Behind the Red Door

This post is in response to Friday Fictioneers. The challenge is to write a complete story with a beginning, middle and end in 100 words or less using the picture prompt below.

PHOTO PROMPT © Roger Bultot

I met Sara at the last meeting. I liked her sad story. She is homeless and sleeps on the grassy area under the highway overpass. We mumble “thanks for sharing” and let our minds wander back to our own pathetic world.

When my turn comes I rattle on about my recent good fortune. Faces turn as I describe my new digs. Suddenly Sara shouts that she is tired of sleeping on the streets and asks if I need a roommate. I give her my address.

“How can I find you?” she asks.

“Behind the red door. Number 6,” I reply.

A Guy, his mom, and his goat.

This post is written for Friday Fictioneers. Friday Fictioneers, hosted by Rochelle Wisoff-Fields, tasked us to write a complete story (Beginning, Middle, and End) based on the photo prompt provided in 100 words or less. My story follows the picture prompt. Other stories can be found by clicking here.

goats_and_graves_3_randy_mazie
PHOTO PROMPT © Randy Mazie

“Are you hungry mister,” my wife asks as she rolls down the car window.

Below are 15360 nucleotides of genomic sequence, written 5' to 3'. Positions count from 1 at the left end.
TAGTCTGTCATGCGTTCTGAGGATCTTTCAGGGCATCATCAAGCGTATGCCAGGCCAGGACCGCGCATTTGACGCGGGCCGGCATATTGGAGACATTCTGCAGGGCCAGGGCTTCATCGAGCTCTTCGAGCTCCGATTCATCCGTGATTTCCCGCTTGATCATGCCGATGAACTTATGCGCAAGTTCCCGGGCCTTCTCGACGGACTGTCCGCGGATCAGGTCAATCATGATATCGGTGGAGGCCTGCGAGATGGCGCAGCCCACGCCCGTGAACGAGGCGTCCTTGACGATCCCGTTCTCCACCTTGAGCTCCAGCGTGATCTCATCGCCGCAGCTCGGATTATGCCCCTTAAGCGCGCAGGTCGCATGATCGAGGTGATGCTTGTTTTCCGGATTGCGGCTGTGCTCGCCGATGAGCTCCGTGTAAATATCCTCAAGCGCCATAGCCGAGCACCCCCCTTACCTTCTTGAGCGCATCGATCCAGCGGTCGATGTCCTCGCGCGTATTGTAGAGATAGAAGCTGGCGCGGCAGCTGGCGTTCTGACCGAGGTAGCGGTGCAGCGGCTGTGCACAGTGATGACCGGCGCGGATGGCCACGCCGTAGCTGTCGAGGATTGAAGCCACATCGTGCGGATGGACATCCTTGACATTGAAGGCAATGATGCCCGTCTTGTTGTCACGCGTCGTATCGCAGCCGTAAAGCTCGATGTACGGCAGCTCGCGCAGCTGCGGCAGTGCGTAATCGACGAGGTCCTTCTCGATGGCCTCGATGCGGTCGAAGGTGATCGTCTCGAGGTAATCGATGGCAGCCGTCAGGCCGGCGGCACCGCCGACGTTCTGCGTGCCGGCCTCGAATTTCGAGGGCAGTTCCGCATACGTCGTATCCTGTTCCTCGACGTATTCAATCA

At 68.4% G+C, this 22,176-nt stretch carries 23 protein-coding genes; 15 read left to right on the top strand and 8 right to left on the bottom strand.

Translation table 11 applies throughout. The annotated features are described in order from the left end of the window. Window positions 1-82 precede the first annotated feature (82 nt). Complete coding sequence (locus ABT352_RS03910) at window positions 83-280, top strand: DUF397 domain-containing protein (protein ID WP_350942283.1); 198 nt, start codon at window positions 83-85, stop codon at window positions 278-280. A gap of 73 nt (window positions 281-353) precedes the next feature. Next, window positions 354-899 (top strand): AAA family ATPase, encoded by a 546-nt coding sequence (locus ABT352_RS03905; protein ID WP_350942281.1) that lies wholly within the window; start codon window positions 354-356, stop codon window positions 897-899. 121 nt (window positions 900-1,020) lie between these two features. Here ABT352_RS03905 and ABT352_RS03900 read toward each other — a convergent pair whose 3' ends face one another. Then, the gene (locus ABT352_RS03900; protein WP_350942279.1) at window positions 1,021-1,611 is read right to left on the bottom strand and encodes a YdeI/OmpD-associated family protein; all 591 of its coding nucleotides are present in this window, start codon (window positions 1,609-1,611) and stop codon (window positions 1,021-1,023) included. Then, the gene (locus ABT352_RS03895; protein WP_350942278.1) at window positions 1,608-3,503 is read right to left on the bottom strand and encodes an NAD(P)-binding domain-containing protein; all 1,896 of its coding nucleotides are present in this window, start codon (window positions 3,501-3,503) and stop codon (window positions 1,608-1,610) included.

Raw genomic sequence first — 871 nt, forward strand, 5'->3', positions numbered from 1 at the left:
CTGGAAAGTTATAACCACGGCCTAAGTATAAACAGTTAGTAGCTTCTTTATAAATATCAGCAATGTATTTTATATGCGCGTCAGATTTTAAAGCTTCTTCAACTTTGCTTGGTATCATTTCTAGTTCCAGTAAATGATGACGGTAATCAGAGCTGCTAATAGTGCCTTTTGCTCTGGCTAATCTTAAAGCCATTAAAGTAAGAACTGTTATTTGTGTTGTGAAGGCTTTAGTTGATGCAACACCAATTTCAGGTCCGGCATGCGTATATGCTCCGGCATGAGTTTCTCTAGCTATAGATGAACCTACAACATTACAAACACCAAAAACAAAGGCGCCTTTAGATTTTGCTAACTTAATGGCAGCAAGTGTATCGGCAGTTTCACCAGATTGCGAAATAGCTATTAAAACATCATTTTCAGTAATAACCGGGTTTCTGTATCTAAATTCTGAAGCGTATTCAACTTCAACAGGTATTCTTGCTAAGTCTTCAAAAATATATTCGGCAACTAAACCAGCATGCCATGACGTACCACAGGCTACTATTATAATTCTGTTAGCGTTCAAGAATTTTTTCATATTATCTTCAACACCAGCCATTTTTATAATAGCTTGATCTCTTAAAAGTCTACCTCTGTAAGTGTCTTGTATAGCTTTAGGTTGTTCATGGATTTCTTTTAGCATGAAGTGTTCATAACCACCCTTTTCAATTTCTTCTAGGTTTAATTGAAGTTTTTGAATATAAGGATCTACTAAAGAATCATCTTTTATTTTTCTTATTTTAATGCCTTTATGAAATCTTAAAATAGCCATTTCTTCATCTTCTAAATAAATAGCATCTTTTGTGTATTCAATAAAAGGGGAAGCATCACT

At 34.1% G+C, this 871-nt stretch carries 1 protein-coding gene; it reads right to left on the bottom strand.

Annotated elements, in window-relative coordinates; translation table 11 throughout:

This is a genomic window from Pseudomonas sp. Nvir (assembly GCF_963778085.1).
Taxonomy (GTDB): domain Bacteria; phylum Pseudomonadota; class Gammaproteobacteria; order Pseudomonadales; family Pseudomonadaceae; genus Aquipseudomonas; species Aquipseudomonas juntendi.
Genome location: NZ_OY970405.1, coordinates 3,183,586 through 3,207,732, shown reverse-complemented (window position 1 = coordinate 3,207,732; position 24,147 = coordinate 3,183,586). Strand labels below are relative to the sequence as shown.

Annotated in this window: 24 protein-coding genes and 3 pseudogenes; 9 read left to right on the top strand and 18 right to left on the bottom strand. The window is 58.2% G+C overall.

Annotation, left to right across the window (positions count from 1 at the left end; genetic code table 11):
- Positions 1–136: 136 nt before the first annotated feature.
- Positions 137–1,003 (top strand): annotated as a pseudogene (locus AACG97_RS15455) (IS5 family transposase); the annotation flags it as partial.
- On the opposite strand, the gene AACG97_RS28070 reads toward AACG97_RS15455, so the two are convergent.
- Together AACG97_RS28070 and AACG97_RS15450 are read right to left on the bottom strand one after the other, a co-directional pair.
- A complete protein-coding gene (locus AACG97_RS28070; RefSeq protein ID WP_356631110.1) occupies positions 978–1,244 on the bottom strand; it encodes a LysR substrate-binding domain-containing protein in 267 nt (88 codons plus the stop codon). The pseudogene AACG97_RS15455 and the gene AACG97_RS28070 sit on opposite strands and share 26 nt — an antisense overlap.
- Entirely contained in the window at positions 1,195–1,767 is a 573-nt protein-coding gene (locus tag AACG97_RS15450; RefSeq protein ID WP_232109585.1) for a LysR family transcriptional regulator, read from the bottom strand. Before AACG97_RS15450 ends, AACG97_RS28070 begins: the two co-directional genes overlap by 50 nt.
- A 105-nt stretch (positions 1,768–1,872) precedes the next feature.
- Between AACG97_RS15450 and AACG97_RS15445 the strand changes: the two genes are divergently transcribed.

“John David Thomas” the figure in the old faded Army fatigues with crutches across his body slurs. “Yes Miss I am.”

“Here’s some food we have left over from dinner at Harry’s”, Carole says.

“Bless you.”

“Are you homeless,” my wife asks.

“I live down by the cemetery with my old mother and my goat,” he mumbles.

As we leave he continues “You have an extra three dollars you can spare. Liquor store is just down there. Hey! What’s in this bag anyway.

(99 words)

 

 

 

 

The Caravan

This post submitted to Friday Fictioneers.

under-bridge

“The illegals live there, officer.” The homeless man motioned ahead.

Here on the southwest edge of the city it was quite dirty and the area under the bridge oozed with feces and muddy water mixed with trash. The people were huddled together in a sprawling mass that covered the entire area shaded by the overhead bridge.

“Stinks like hell,” the border agent said.

“Just the beginning  from what I hear. They say many more of their kind are on there way. Fleeing from gang violence and poverty. Can’t say that I blame them. Welcome to my world Amigos.”